Walking a mile in each other's shoes

  • Published
  • By Staff Sgt. Cody Crawford
  • 4th Space Control Squadron

PETERSON AIR FORCE BASE, Colo. - A lot of people who live and work on Peterson Air Force Base have probably wondered what happens at the 4th Space Control Squadron - the “big fenced in building” out past the commissary. If you know or have talked to any of the members of the squadron, they most likely didn’t tell you much about what they do. Well, all of that is changing. We are going to take a deep look into the heart of our squadron, and you may be surprised by what you learn.

The character and compassion that exist inside the 4 SPCS Warhawk family is definitely worth showcasing. The members of the 4 SPCS have pioneered an event focused on addressing and changing some of the racial, cultural and systemic injustices that happen in our Air Force, Space Force and community. We are very hopeful this is a mold that can be edited, adopted and shared across the Peterson-Schriever Garrison, as well as our Air Force and Space Force. 

Some may ask, how can we possibly solve such a large issue? Well, it’s not easy, that’s for sure. The 4 SPCS put a diverse team together. Their main questions were: how can Airmen at a squadron level affect the changes that the Air Force and Space Force want to see, what are the biggest injustices happening, and how do we individually make a difference? These are all great questions and you will get a lot of valid responses that are all worth hearing and trying. What the team quickly realized is, there is no blueprint. There is no algorithm or formula that gets it 100 percent right. The team concluded that the most important thing was doing something, not just talking about it, but really pursuing it. Not just pushing it to the back burner any longer.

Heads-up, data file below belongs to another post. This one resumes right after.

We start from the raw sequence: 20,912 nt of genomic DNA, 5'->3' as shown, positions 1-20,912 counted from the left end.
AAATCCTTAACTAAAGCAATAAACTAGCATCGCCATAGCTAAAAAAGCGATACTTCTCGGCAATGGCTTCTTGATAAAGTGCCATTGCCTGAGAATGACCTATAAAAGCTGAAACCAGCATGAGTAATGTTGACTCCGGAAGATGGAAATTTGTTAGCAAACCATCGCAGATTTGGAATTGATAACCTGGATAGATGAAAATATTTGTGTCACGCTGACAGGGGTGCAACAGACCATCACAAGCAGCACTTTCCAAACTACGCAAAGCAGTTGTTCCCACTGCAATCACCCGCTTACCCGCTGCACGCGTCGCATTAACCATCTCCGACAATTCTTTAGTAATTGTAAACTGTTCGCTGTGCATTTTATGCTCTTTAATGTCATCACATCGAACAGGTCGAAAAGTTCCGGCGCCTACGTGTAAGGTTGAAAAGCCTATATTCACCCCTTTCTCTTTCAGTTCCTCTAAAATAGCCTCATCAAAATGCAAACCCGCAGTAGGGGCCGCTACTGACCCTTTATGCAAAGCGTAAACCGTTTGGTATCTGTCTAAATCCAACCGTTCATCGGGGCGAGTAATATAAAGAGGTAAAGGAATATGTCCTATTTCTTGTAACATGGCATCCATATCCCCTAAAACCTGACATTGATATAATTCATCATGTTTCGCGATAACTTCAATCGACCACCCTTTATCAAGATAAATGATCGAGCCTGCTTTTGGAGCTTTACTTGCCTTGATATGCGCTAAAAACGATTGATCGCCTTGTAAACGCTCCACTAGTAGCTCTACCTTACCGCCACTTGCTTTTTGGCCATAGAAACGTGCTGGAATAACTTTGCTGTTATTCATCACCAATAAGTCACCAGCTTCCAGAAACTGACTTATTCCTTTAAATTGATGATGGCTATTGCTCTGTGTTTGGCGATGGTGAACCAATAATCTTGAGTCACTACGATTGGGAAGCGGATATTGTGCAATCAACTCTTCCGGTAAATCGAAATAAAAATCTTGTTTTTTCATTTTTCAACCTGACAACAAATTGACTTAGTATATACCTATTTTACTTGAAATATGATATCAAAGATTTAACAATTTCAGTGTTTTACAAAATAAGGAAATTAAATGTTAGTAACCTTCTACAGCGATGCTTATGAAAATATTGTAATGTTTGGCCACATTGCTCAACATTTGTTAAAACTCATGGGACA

We have ignored injustices for decades now, and they obviously are not going to go away without all of us putting forth effort and determination. So let’s be innovative and solve the problems, because we can no longer ignore the problems we are facing as an Air Force and Space Force. As Airmen in the world’s greatest Air Force it is not an option to allow this to continue. We live our lives based on our core values: integrity first, service before self, and excellence in all we do. Excellence in all we do means just that. Not excellence just at work, but in our personal lives and communities as well. 

After a couple days of deliberation the team had a rough draft of their goals and took it to squadron leadership to get the green light. The command team was incredibly enthusiastic about the innovative plan and gave the team the green light. The 4 SPCS picked July 17, 2020, and made it an alternate duty location. But this was about to be a Wingman Day like nobody had seen or experienced before. 

Most members of the squadron outside of the planning and command team had no idea exactly what the substance of the Wingman Day was going to include. They began the day with a small hike. Along the trailhead there were 10 small signs periodically placed. The signs documented important events throughout American history. There was no guided discussion at this time, but the signs quickly sparked conversation and provoked some thoughts. Many members were unaware of these historical events. 

After the hike concluded, everyone gathered near a pavilion where a team leader delivered some powerful opening statements. He talked about what it meant to be an Airman, and how we are coming up short in certain areas. He dove into the meat and potatoes of why we had gathered there. The group was going to talk about racial disparities, both in our Air Force and in our communities. They were going to get into many uncomfortable and uneasy discussions that have been ignored because of organizational barriers in our work centers. There was a bit of silence and you could see some people getting uneasy and uncomfortable. 

Immediately after, the 4th SPCS commander delivered a few remarks. She touched on how certain topics will be more or less difficult for some members to talk about, and encouraged open dialogue and input from all members regardless of position, rank or flight.

Now with the stage set, it was time to break the ice. The team lined everyone up with the intent to show how differently people were raised and how their perspectives would be different. A series of yes or no questions were asked. Examples included: Did you have a mother figure in your life? Did you have a father figure? Did you live in a house? Were you afforded a car before your 18th birthday? Did you feel safe where you grew up? If you answered yes, you took one step forward. This quickly highlighted how much our lives differed.